Strike a digital pose: StyleMatch capital raise hopes to digitise wardrobes

Australian startup StyleMatch is hoping to attract consumers to its platform, one of many in the competitive online shopping space, by allowing them to “digitise their wardrobe” and use a mobile “virtual change room”.

 

The startup, which closed its first funding round last October, is in the midst of a second capital raise, 60% of which has been committed.

 

StyleMatch’s aggregates more than 5000 fashion brands into its app and website, allowing users to discover and purchase new items. They can also take pictures of their clothes in their own wardrobes and store them within the app, in a “digital wardrobe”. It combines with the app’s augmented reality feature “Virtual Change Room”, to show users real-time images of themselves from a smartphone’s camera overlayed with items from that digital wardrobe, the online store, or something new they’re trying on in a shop.

 

Founder Adam Green says one of the challenges for shoppers was trying to decide whether or not a particular piece of clothing they have found in a shop, matches an outfit they have at home.

 

“It links your own wardrobe, with what’s actually out there. You digitise your wardrobe, add that to your inventory and use that to mix and match that with what’s out there in the real world,” he says.

 

Green actually registered the name StyleMatch in 2006, with the intent of creating a startup that helped consumers find clothes that were the right fit. After discovering that while there was uniform size guides, very few designers followed the guides, he put the idea to rest until in 2012 when he started working on the StyleMatch in its current form.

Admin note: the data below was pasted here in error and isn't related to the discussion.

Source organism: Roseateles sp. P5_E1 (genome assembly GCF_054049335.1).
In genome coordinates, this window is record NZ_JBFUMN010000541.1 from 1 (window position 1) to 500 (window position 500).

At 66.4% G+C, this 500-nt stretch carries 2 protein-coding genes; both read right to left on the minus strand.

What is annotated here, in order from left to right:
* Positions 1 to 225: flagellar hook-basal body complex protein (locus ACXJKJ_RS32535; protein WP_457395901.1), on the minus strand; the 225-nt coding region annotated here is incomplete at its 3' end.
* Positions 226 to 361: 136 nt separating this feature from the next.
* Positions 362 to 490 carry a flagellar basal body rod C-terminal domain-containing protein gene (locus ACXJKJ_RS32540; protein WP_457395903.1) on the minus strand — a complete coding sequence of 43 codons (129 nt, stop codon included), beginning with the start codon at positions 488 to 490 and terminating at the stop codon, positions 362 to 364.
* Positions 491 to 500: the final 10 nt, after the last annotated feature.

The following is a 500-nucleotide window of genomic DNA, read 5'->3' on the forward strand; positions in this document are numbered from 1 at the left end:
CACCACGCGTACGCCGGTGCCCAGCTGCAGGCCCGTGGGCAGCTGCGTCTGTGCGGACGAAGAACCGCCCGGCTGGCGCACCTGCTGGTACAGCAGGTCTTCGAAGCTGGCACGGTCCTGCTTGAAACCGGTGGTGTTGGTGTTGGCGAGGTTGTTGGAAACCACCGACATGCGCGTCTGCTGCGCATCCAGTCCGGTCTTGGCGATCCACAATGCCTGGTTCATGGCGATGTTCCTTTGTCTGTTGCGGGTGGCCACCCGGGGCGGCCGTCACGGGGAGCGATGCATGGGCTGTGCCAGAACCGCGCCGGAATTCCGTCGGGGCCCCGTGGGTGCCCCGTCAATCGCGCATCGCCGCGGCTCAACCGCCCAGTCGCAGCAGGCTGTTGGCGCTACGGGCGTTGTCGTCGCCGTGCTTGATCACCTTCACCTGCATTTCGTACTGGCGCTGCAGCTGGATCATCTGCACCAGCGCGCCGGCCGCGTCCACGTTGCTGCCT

StyleMatch had a soft launch in March, using Australia as a test bed, and in May launched the app with the augmented reality feature, which is now available in App Stores around the world. It’s using a performance-based business model, taking a commission from sales fashion retailers make through the site. Once the platform reaches a critical mass, a secondary revenue stream would be advertising and advertorials, Green says.

 

“We feel like we’ve built a really solid solution, but it’s all about getting eyeballs quickly,” he says.

 

“From a marketing sense we need deep pockets and … from a marketing sense we’re going to need deep pockets. Our biggest challenge is getting the right investors on board and the right capital.

 

“A lot of people don’t realise fashion is one of the biggest industries in the world.

 

“Online fashion sales only account for about 2% of sales in Australia; in the US it is 10-15%. There’s a lot of players clamouring to get into this space, it’s a fast growing industry with a huge growth opportunity.”

 

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